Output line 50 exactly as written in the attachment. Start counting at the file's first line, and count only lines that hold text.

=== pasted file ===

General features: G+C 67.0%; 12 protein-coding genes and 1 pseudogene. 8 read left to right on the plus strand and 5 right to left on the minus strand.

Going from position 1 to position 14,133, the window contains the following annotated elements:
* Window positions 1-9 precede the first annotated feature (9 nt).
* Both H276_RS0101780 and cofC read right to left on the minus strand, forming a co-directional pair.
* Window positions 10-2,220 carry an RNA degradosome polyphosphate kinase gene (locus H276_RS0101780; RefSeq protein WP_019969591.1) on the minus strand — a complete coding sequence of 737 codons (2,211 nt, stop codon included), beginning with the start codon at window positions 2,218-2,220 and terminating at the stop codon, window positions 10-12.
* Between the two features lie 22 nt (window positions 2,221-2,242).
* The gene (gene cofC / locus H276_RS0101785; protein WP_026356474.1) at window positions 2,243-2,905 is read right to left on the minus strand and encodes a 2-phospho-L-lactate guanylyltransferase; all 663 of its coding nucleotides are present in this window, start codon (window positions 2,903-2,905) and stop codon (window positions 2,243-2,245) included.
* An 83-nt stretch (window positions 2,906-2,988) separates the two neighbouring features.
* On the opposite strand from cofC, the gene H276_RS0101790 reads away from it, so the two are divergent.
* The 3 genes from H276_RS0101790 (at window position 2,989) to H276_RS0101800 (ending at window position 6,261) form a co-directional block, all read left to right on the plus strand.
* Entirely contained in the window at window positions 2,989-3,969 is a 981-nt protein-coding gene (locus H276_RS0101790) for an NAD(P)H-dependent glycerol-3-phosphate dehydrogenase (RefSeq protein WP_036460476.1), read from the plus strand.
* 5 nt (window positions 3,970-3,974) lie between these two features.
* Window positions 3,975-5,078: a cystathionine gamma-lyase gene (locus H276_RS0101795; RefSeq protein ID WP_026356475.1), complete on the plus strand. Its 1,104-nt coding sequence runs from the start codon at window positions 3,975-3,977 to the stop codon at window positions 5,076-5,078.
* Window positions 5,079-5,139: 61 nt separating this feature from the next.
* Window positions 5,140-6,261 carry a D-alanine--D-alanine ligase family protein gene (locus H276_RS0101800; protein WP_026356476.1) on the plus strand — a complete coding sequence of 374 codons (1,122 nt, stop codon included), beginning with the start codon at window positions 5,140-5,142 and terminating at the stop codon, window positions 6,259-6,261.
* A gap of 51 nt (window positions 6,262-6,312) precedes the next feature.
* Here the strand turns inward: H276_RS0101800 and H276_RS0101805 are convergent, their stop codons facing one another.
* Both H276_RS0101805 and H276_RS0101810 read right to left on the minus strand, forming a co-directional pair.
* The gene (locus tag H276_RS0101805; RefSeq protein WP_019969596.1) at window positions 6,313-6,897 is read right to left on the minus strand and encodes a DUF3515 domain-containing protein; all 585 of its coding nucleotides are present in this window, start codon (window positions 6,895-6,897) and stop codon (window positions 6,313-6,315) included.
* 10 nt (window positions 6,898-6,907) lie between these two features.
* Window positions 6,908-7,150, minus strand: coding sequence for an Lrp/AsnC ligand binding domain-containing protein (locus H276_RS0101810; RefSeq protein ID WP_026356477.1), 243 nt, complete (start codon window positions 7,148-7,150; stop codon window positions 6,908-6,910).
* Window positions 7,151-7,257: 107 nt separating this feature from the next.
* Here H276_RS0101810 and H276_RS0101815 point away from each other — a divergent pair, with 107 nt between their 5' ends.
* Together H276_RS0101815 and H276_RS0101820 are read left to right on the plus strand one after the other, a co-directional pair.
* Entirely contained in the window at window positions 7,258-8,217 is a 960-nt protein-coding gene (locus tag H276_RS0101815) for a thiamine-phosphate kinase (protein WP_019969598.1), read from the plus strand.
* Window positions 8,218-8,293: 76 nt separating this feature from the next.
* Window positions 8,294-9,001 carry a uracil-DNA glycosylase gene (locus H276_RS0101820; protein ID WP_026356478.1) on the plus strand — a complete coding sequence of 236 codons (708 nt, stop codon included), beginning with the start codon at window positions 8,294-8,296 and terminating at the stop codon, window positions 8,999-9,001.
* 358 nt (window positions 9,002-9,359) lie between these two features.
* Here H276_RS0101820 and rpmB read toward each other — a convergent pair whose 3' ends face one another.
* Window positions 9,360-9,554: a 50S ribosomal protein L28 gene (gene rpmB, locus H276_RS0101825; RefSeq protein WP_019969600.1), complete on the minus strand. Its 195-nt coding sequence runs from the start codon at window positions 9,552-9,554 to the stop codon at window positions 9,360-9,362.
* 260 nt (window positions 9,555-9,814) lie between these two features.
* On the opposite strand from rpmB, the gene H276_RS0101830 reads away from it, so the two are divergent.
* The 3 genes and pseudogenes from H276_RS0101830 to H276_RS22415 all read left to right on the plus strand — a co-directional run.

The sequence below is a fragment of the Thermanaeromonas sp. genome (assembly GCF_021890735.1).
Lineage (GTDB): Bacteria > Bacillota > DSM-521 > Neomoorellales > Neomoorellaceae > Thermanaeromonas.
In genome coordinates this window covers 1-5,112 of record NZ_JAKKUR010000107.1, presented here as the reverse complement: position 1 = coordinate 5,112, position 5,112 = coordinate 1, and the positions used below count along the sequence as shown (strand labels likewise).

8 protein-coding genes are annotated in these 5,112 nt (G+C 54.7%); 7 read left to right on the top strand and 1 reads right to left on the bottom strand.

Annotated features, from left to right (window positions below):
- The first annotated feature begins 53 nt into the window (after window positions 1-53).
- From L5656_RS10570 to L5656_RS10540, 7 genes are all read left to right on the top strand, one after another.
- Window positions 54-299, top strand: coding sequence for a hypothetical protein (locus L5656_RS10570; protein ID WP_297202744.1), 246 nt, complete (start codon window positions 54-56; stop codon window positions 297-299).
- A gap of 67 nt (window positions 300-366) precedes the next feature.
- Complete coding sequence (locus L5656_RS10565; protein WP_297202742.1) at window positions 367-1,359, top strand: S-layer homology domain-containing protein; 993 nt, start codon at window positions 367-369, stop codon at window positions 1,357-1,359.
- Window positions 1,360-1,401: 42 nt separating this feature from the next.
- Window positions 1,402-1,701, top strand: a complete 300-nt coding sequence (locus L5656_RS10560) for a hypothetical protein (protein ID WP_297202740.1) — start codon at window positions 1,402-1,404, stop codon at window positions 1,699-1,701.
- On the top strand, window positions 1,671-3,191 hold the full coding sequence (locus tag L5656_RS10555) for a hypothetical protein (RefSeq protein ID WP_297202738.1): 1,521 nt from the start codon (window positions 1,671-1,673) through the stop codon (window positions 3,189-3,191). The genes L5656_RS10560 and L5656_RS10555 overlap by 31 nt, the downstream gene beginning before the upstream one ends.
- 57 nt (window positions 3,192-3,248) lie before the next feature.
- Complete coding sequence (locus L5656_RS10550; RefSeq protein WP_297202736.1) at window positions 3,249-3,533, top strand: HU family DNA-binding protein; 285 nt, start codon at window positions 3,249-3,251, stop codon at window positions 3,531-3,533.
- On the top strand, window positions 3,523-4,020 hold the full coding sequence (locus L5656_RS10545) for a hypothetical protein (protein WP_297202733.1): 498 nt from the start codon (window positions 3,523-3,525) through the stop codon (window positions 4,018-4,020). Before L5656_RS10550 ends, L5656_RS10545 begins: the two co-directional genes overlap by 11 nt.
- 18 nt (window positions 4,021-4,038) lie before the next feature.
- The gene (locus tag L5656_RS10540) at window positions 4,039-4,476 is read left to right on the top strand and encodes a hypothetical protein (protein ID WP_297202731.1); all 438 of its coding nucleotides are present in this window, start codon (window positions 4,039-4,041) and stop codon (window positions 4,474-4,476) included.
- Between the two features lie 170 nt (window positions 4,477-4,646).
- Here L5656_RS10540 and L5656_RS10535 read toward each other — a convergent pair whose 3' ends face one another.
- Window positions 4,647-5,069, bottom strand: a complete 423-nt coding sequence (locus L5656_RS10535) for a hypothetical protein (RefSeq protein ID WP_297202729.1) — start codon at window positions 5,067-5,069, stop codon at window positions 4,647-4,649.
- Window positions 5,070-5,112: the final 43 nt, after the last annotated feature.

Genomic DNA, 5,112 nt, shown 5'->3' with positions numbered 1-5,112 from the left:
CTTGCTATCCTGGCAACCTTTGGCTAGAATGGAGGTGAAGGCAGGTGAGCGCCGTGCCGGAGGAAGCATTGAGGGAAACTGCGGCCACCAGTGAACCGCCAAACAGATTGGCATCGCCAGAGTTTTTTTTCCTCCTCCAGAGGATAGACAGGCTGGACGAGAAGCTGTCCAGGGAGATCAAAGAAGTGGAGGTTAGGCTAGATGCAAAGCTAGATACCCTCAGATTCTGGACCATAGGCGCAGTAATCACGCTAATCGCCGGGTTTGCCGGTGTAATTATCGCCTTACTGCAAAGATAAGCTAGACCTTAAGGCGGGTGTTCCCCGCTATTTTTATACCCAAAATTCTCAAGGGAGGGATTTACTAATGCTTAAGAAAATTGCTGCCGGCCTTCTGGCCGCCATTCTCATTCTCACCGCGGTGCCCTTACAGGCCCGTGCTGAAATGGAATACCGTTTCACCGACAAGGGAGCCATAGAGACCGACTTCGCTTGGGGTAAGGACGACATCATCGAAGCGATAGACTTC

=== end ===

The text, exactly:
- 18 nt (window positions 4,021-4,038) lie before the next feature.